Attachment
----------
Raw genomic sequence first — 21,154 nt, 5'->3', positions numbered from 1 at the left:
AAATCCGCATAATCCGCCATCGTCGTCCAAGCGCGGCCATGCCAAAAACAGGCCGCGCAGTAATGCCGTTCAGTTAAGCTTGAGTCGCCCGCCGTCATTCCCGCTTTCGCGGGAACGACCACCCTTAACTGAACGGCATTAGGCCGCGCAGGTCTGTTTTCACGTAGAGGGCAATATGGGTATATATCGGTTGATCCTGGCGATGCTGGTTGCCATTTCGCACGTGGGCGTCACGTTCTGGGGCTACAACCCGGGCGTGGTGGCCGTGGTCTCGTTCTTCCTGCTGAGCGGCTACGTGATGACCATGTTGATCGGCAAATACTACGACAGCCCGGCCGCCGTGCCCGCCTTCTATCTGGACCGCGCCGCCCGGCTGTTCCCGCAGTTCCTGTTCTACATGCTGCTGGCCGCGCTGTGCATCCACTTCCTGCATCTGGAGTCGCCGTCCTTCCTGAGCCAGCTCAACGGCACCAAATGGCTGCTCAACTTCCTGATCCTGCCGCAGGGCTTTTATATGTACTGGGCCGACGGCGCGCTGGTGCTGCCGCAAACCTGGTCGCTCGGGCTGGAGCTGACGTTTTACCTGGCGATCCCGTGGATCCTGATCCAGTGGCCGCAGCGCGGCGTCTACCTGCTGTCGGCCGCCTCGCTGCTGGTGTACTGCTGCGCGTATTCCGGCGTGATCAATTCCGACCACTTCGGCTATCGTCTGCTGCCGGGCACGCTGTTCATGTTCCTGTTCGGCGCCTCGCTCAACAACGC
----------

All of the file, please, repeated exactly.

Raw genomic sequence first — 21,154 nt, 5'->3', positions numbered from 1 at the left:
AAATCCGCATAATCCGCCATCGTCGTCCAAGCGCGGCCATGCCAAAAACAGGCCGCGCAGTAATGCCGTTCAGTTAAGCTTGAGTCGCCCGCCGTCATTCCCGCTTTCGCGGGAACGACCACCCTTAACTGAACGGCATTAGGCCGCGCAGGTCTGTTTTCACGTAGAGGGCAATATGGGTATATATCGGTTGATCCTGGCGATGCTGGTTGCCATTTCGCACGTGGGCGTCACGTTCTGGGGCTACAACCCGGGCGTGGTGGCCGTGGTCTCGTTCTTCCTGCTGAGCGGCTACGTGATGACCATGTTGATCGGCAAATACTACGACAGCCCGGCCGCCGTGCCCGCCTTCTATCTGGACCGCGCCGCCCGGCTGTTCCCGCAGTTCCTGTTCTACATGCTGCTGGCCGCGCTGTGCATCCACTTCCTGCATCTGGAGTCGCCGTCCTTCCTGAGCCAGCTCAACGGCACCAAATGGCTGCTCAACTTCCTGATCCTGCCGCAGGGCTTTTATATGTACTGGGCCGACGGCGCGCTGGTGCTGCCGCAAACCTGGTCGCTCGGGCTGGAGCTGACGTTTTACCTGGCGATCCCGTGGATCCTGATCCAGTGGCCGCAGCGCGGCGTCTACCTGCTGTCGGCCGCCTCGCTGCTGGTGTACTGCTGCGCGTATTCCGGCGTGATCAATTCCGACCACTTCGGCTATCGTCTGCTGCCGGGCACGCTGTTCATGTTCCTGTTCGGCGCCTCGCTCAACAACGC